18 FFs resign after town manager reverses chief's decision

The manager overturned the fire chief's decision on a personnel issue, leading 18 firefighters to quit after a contentious meeting

This story has generated hundreds of comments on FireRescue1’s Facebook page. Many lauded the firefighters, saying “Loyalty is what makes and builds fire departments,” while others underscored their support of the chief, asking “What is the point of having a chief if they are going to overrule their decision?”

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Jon Bolduc
Sun Journal, Lewiston, Maine

PARIS, Maine — A meeting between the Paris Fire Department and Town Manager Dawn Noyes ended with 18 firefighters handing in their pagers and gear Wednesday afternoon.

According to firefighter Jon Longley, a former fire chief, the resignations occurred because Town Manager Dawn Noyes and Human Resource Manager Paula Andrews reversed a decision on a personnel issue Fire Chief Mark Blaquire made previously.

“The town manager and the human resource person came to speak at our meeting . . . and the long and short of it was that she usurped the power of the chief after we clearly pointed out in the (standard operating procedure) guidelines that the chief has the ultimate authority and decision. She reversed the decision that the chief had made,” Longley said.

He said Noyes and Andrews reinstated an individual, who he declined to name, to rank after the chief and several officers made a decision to strip him of it.

According to Longley, the meeting got “sassy and lippy,” ending with most of the firefighters in attendance leaving and turning in their gear.

On Feb. 13, members of the department attempted to hand the personnel complaint over to selectmen during a meeting. At the time, Andrews said handing the complaint over to the board violated the town’s personnel policies and advised the board not to take the printed complaint that was put in an envelope.

If it’s personnel-related, you have to take it to your supervisor first, and if they haven’t addressed it, you take it to the town manager. If you haven’t brought it to her, you can’t bring it to the board,” Andrews said then.

According to an updated complaint policy posted on a bulletin board at the Town Office on Feb. 6, signed by Andrews, employees, as an extra step, are required to submit complaints to the Human Resource Department.

Former Selectman Scott Buffington said that change was unauthorized.

“The whole thing’s a mess . . . that hasn’t been approved by the Select Board,” he said. “Any policy and procedure change has to be approved by the board.”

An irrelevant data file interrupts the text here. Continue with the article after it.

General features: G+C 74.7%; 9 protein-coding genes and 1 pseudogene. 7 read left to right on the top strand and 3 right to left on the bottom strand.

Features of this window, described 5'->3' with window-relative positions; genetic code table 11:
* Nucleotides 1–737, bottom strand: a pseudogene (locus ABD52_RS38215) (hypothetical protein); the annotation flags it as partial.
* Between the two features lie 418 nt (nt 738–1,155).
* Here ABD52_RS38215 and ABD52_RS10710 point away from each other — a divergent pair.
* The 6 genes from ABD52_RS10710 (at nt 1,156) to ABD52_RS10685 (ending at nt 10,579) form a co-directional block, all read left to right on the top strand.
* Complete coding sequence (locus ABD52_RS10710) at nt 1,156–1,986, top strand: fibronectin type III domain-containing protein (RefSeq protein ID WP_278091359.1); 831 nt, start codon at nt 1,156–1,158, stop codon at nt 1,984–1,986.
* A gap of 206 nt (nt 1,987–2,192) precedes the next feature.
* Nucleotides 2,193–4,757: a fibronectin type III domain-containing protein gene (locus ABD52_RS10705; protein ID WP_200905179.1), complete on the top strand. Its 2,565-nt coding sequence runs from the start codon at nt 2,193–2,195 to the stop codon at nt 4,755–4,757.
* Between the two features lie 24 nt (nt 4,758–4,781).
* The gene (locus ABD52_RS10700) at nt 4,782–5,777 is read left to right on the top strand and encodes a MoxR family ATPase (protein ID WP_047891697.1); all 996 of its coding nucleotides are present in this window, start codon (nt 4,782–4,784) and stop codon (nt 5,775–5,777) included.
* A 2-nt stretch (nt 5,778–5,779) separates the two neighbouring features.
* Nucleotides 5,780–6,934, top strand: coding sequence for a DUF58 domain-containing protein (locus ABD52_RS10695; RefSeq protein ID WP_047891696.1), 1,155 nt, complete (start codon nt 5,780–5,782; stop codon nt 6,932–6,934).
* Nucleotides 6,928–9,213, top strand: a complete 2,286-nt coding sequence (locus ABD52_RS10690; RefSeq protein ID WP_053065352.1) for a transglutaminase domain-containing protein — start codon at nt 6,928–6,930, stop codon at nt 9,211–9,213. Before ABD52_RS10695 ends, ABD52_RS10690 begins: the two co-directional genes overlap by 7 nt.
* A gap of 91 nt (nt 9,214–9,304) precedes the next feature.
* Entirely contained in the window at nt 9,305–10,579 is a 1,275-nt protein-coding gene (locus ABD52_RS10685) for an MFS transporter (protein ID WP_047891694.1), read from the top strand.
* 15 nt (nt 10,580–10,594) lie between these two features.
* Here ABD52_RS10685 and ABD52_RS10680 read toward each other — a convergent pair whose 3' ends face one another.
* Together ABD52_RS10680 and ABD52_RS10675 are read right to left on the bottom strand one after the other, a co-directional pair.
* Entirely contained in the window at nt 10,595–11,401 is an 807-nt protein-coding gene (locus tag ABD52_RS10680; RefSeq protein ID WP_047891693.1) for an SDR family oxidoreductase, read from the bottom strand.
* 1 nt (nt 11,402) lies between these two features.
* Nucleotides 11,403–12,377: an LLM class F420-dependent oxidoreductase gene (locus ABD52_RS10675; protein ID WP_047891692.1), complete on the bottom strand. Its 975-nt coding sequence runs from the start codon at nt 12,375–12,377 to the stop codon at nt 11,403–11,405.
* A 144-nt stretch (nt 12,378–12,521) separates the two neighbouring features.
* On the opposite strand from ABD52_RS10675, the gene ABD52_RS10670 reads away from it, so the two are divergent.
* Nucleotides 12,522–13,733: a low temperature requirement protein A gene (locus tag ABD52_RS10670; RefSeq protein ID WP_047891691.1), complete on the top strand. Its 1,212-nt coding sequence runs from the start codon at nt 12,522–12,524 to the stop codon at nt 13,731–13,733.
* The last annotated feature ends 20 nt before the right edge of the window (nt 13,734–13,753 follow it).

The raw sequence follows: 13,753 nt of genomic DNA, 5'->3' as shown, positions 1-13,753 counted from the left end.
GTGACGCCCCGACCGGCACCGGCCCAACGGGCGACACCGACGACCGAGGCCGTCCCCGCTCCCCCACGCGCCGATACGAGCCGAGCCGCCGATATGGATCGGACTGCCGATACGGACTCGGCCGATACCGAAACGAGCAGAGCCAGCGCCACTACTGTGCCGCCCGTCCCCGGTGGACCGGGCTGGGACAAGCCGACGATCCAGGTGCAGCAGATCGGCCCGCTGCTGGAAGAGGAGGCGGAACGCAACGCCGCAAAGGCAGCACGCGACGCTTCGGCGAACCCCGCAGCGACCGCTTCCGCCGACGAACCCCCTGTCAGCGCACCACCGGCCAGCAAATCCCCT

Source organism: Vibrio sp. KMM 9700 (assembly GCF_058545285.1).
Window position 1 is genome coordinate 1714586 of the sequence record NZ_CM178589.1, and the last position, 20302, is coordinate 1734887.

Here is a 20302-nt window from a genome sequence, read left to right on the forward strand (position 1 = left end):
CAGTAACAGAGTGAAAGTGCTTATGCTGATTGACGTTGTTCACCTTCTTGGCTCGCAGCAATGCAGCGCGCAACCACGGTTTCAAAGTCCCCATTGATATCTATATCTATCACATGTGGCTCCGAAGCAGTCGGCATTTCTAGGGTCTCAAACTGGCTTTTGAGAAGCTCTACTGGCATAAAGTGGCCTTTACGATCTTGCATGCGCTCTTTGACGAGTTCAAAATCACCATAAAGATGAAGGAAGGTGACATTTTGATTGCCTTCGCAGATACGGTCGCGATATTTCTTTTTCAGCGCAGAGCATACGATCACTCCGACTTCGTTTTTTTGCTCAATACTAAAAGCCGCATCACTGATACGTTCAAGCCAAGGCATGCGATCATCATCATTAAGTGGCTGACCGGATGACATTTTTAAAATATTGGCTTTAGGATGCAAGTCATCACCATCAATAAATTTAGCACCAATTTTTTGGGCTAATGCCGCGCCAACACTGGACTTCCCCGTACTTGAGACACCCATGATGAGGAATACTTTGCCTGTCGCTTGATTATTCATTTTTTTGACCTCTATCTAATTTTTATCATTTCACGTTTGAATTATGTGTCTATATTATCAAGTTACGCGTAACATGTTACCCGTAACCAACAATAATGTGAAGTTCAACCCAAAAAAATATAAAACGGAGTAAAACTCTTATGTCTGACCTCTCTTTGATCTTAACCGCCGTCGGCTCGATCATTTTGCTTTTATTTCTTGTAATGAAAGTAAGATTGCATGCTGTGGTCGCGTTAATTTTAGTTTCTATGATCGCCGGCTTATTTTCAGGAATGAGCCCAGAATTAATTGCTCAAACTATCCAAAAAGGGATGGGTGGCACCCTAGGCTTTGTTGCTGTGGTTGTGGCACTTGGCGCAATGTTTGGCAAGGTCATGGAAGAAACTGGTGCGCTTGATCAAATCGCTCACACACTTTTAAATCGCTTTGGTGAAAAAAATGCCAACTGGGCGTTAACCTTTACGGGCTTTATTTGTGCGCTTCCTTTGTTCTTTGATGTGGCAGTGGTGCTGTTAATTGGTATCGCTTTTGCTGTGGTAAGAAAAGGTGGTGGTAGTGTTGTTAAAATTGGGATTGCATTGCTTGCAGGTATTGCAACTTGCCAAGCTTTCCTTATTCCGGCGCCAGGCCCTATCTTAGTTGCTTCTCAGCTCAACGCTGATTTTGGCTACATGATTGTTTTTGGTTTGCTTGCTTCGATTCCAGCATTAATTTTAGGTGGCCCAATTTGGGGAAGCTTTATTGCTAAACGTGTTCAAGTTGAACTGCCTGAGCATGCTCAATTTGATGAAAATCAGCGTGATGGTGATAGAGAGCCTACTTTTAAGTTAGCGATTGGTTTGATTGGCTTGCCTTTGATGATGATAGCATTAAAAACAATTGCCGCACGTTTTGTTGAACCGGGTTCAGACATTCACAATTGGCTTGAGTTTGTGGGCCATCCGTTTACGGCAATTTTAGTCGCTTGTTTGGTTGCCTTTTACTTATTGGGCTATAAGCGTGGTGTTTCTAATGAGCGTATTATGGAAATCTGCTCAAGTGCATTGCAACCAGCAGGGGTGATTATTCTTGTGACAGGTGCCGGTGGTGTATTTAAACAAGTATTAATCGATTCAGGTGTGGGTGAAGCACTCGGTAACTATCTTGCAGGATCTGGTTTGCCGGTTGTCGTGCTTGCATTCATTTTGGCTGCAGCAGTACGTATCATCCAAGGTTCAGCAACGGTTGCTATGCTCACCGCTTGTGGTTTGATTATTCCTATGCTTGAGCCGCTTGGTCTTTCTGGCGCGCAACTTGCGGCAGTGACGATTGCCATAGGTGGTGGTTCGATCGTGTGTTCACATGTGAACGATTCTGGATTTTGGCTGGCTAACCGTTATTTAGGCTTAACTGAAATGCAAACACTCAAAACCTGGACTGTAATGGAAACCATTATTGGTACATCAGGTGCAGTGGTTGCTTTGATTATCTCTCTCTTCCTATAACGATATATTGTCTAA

According to Longely, the change of procedure meant “monthly” and “bimonthly” meetings for the department and affected the morale of the force.

“These people have nightmares on it,” he said. “We’ve been grilled to death on it. I would prefer to say that it brought the morale of the Fire Department down to the point where people are like, ‘I do this as a volunteer, and I could do many things and not be bothered by this ridiculousness.'”

On top of the change in procedure, Longley said firefighters were disturbed by the town’s ability to disregard the decisions of the chief.

“If they are going to disregard the decisions and actions of the chief, (the firefighters) did not feel comfortable being a part of that,” he said. “This business of being a public service firefighter and an EMS provider is inherently dangerous to begin with. We don’t need mom and dad conflicts.”

According to Longley, Noyes and Andrews didn’t adequately hear the concerns of the department.

He said Andrews’ perception was, “‘this is the way it’s going to be, and that’s final.'”

“The people stood up, and a couple of members stood up and said ‘if that’s the way it’s going to be, I no longer wish to be part of this organization where the chief no longer has the authority to make decisions.’ Which led to a tidal wave of everyone lining up and handing their pagers to the town manager, lining up and saying ‘it’s been a pleasure working for you,'” Longley said.

He said the result of the walkout is added stress to Blaquire, who declined to comment on the walkout, and increased risk for the town that will now have to rely on mutual aid.

“This just put an incredible burden on the responsibility of the fire chief . . . which is also going to put a burden on the surrounding towns,” Longley said. “It’s hard enough to get people in the middle of the day or during the night to mitigate an emergency, now you’ve just turned away 20-plus members. This is bad.”

According to Longely, the only way to reconcile and reinstate the force would be to allow firefighters to mount complaints through the Select Board, out of the reaches of the town manager and the human resource coordinator.

“The only way this force will come back is if the chief speaks directly through the Select Board, and then the delegation is given to the town manager through the mouths of the selectmen,” Longely said.

Attempts to reach Noyes, Andrews and four of the five selectmen were unsuccessful Wednesday night. Board Vice Chairman Chris Summers declined to comment on the resignations.


©2020 the Sun Journal (Lewiston, Maine)

McClatchy-Tribune News Service

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